The fourth H.G. Wells Big Finish Classic is an adaptation of his 1896 novel The Island of Doctor Moreau, written by frequent director, infrequent writer Ken Bentley. The adaptation stars John Heffernan as Edward Prendick, a shipwrecked man who ends up on the titular island and encounters its strange denizens, all of whom are varying degrees of inhuman.

It’s not the kind of horror that works best on audio…

I found this the weakest of the first five H.G. Wells Big Finish Classics (the last, the adaptation of The War of the Worlds, has not yet been released). It’s not bad by any means, but it also didn’t really hold my interest. There’s perhaps a few different reasons here. One is the casting and the utilisation of the actors. Perhaps it’s just me, but I thought that Heffernan had a very similar voice to Enzo Cilenti, who plays Doctor Moreau’s assistant, Montgomery. It was often unclear to me which one of them was speaking at a particular point in the story. In a production with only three male human leads, it’s surprising that two of them would have such similar vocal registers. On the other hand, Ronald Pickup is great, but this is an area where faithfulness to the novel hurts the adaptation. Pickup oozes malevolence and amorality and disdain for other beings… but he’s in like basically two scenes, serving as an off-stage presence for most of the story.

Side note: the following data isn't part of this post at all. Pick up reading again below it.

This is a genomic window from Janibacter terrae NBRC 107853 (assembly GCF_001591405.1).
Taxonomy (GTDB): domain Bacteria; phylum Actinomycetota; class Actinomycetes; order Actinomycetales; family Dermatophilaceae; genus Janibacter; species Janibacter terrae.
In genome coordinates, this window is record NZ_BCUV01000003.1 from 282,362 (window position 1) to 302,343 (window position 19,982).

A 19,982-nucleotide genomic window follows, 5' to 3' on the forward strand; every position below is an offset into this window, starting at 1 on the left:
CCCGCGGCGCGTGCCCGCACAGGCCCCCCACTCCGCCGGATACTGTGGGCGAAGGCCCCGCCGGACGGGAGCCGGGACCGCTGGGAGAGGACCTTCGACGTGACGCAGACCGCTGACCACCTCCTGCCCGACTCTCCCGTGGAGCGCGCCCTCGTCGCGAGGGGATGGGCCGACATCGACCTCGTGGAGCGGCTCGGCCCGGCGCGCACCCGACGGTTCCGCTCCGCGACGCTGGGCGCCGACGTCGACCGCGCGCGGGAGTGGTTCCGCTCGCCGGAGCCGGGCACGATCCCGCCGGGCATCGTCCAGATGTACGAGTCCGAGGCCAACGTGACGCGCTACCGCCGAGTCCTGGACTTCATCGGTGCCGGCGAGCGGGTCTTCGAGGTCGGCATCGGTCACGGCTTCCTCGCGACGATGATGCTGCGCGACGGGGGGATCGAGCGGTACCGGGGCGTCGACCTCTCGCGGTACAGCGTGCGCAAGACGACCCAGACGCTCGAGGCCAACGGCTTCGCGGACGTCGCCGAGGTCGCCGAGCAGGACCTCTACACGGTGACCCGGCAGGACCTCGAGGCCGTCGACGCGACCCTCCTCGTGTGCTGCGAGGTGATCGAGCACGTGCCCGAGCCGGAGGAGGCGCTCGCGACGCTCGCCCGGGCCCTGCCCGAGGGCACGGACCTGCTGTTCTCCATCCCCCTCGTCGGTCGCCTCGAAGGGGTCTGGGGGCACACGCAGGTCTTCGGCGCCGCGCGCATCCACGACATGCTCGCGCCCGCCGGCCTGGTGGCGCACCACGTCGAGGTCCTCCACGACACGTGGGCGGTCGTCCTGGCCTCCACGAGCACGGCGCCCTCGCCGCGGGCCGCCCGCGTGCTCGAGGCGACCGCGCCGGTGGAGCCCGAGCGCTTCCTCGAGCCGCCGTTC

The focus of the story thus becomes Prendick’s travails on Moreau’s island, especially his interactions with its inhabitants, and I found this tough going at times. It has its effective moments and its ineffective ones; the narration Bentley writes and Heffernan performs can be good, but there are times (as in his Survivors stories) where Bentley has more faith in the sound design to communicate action than is warranted. And there were times that the talk of the animal men worked for me, and times that I found it tedious.

Fundamentally, I suspect, this is a story whose horror is ill-suited to audio. On the page, we can feel Prendick’s disgust at the creatures he discovers, a deeply visceral horror at the creation of abominations that blur his understanding of man and animal. I’ve never seen a visual adaptation of The Island of Doctor Moreau, but I can imagine how on screen you could have horrific creatures that disorient the viewer by residing in the uncanny valley. But on audio you have John Banks and company doing funny voices, and the narrator saying he’s creeped out… it’s not the kind of horror that works best on audio.

On the whole, The Island of Doctor Moreau has its moments of interest — Wells’s story and concepts are still solid — but it lacks sustained tension or interest. The weakest of a mostly strong group.

The Island of Dr Moreau (by H.G. Wells, Ken Bentley; starring Ronald Pickup, John Heffernan, Enzo Cilenti) was released by Big Finish Productions in July 2017.